“Three.” Vahan watched a man in the center of the square. Expensive clothes, ornate leather vest, sword worn in a horizontal scabbard. A Duelist. He was flirting with a buxom girl when the other child-runner got his attention. The Duelist looked around to see Vahan watching him. The Duelist nodded to him, subtle, but there could be no mistake. He was waiting for them. He was young, older than Vahan, but not yet a man in his prime. A clean, thin scar ran down the left side of his face.
Vahan judged the Duelist a student of one of the drawing schools. They prized the swift, controlled draw, a series of deadly strikes and re-sheathing, all in precise, fluid motions. The horizontal scabbard was a common trait. Skarmann had shown Vahan the basics of the technique, its strengths and weaknesses.
The Duelist made a show of standing straight as Vahan walked towards him. He posed, pointed at Vahan, and announced, “Blue faction, you are far from home this day.”
It was a poor opening. The crowd, with the realization that a duel was beginning, parted between the two men. Some observant few in the crowd began snickering when they saw Vahan wore no faction patch.
Vahan continued towards the Duelist without changing his pace or placing a hand on his sword. Vahan's face was without expression.
The Duelist quickly realized his mistake. “No matter. Hiding your loyalty will not hide the dishonor you have...”
The Duelist was taken off guard as Vahan closed on him without pause. Too late he attempted to draw his sword.
Vahan closed the last three steps in a rush. Locking his left hand on the Duelist's hand and sword hilt to keep him from drawing, Vahan smashed his right forearm and elbow into the Duelist's jaw. The Duelist was knocked off balance. Vahan landed two more quick blows to the man's head as he held the Duelist up with a grip on the man's hand and sword hilt.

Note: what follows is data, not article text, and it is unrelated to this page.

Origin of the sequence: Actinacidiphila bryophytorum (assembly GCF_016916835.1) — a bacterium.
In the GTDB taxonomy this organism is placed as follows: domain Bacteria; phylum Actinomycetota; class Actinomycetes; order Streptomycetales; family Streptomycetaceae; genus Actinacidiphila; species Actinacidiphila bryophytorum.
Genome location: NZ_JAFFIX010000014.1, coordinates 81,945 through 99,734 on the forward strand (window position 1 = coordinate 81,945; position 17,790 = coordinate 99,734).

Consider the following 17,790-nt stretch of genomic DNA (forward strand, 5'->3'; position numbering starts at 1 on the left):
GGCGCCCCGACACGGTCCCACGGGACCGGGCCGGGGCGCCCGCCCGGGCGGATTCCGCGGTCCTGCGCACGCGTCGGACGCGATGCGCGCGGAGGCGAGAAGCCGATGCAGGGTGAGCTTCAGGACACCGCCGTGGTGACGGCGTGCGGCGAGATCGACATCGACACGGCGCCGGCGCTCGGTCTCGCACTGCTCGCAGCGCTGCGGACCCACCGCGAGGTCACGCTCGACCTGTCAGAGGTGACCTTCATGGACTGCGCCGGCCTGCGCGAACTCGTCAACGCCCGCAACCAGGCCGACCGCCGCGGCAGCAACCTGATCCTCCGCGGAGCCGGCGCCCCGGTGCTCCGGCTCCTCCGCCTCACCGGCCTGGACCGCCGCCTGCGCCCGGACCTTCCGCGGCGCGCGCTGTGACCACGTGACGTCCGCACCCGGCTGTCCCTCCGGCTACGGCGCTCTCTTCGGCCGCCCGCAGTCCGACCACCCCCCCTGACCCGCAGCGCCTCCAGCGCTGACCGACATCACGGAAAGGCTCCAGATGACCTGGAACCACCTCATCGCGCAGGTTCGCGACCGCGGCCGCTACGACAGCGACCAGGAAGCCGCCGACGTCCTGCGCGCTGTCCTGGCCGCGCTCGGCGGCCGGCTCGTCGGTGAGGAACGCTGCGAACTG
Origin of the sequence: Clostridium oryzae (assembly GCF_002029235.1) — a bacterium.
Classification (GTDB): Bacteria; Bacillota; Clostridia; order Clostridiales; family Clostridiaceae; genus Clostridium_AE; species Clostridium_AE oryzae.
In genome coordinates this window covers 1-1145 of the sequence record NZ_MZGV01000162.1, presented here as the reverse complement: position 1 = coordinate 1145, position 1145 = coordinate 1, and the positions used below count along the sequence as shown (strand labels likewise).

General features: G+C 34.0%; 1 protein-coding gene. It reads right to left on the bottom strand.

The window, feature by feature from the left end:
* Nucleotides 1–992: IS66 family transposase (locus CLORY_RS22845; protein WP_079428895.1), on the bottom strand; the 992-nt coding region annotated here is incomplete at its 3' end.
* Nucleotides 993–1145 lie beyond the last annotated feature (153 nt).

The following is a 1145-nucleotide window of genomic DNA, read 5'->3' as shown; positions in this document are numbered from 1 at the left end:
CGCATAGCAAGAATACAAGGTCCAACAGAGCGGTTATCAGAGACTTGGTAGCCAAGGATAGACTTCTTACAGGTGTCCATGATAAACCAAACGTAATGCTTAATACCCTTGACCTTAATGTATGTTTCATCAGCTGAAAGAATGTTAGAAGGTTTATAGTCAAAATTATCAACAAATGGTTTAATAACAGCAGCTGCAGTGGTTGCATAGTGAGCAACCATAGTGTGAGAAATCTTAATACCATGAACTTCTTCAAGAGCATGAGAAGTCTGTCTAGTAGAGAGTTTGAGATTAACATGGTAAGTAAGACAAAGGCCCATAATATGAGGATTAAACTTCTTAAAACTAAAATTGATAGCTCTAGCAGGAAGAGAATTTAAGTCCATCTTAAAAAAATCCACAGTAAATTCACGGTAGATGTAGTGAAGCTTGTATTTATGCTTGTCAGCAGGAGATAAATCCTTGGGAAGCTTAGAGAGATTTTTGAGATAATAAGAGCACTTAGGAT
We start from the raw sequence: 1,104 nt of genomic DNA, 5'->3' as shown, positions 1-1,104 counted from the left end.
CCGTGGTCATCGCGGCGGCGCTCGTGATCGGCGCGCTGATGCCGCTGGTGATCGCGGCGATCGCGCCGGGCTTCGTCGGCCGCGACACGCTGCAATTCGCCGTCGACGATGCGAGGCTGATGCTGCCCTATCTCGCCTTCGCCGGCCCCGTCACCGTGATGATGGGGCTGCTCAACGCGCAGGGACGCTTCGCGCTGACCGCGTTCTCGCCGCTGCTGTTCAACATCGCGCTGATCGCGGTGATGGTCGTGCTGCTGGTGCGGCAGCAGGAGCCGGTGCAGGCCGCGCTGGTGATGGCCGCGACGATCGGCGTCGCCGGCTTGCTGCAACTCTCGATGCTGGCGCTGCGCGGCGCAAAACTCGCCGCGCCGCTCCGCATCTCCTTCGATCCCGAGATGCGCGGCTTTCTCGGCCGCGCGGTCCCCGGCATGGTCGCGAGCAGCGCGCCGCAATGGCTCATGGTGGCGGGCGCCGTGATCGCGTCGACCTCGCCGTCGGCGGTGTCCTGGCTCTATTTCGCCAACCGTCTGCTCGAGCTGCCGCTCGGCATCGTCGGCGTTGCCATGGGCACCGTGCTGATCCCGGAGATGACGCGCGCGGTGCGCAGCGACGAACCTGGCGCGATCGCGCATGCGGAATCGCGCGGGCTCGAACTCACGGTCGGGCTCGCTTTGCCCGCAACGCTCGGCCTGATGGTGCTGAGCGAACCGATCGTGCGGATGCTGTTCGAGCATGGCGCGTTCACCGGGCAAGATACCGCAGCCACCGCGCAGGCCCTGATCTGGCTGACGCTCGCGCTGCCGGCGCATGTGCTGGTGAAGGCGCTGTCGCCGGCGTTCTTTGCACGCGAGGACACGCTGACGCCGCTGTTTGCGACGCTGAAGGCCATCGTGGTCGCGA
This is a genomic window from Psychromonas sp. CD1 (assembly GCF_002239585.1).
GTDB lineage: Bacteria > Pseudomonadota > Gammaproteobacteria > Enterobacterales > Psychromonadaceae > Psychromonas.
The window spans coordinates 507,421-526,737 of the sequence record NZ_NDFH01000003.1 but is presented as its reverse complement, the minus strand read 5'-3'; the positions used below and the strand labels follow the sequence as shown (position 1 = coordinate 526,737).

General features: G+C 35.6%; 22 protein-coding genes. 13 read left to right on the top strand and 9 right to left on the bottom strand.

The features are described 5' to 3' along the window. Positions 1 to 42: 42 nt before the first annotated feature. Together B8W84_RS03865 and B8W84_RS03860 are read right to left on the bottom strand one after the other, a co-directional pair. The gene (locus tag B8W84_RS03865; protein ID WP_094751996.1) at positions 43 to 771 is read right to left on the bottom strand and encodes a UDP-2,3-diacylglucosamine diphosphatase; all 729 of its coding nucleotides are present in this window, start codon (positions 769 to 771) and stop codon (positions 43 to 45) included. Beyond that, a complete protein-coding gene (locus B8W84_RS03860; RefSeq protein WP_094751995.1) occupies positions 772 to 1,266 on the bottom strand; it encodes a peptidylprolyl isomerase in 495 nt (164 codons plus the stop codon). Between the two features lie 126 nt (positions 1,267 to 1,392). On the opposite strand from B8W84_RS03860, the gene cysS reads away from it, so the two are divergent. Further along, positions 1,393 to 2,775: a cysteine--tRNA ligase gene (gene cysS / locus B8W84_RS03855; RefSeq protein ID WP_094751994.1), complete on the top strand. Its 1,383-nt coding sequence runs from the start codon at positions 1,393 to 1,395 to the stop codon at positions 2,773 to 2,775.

The Duelist staggered, losing his grip on his sword as he fell to his knees.
Vahan pulled the Duelist's sword from its horizontal scabbard as the man went down and tossed it to the paved streets behind himself.
The Duelist rolled to his hands and knees, trying to clear his head.
The crowd looked on, curious. This was not a typical duel. But it was entertaining.
Vahan pushed the Duelist onto his back with a boot. The Duelist looked up at Vahan.
“If you get up, I will kill you. Stay down and it ends here.” Vahan placed his hand on the hilt of his own sword.
Vahan watched as the Duelist located his sword a few feet away, moving nothing but his eyes. The Duelist licked his lips, looked at his sword. His eyes went to the crowd, registering their growing amusement at his expense. He looked again at Vahan's impassive face.
His choice was taken from the Duelist as one of his former employees, a boy of twelve or so, dashed forward to snatch his sword from the paved street and run. Many of the other children followed after the thief, yelling their support. The price of a good sword would feed them all for a month or more.
The Duelist nodded to Vahan and held up his hands in surrender.
The other two professional swordsmen forced their way through the crowd, one of them pushing forward into the open space around the combatants. “You fight without honor, sir. I name you coward.”
Both swordsmen drew their weapons and moved on guard, preparing to advance on Vahan from separate directions.
Before Vahan could draw his sword in response, a brick flew in, striking the lead swordsman in the shoulder. Almost instantly, a roof tile sailed after it, clipping the second swordsman's head despite his awkward effort to dodge the missile.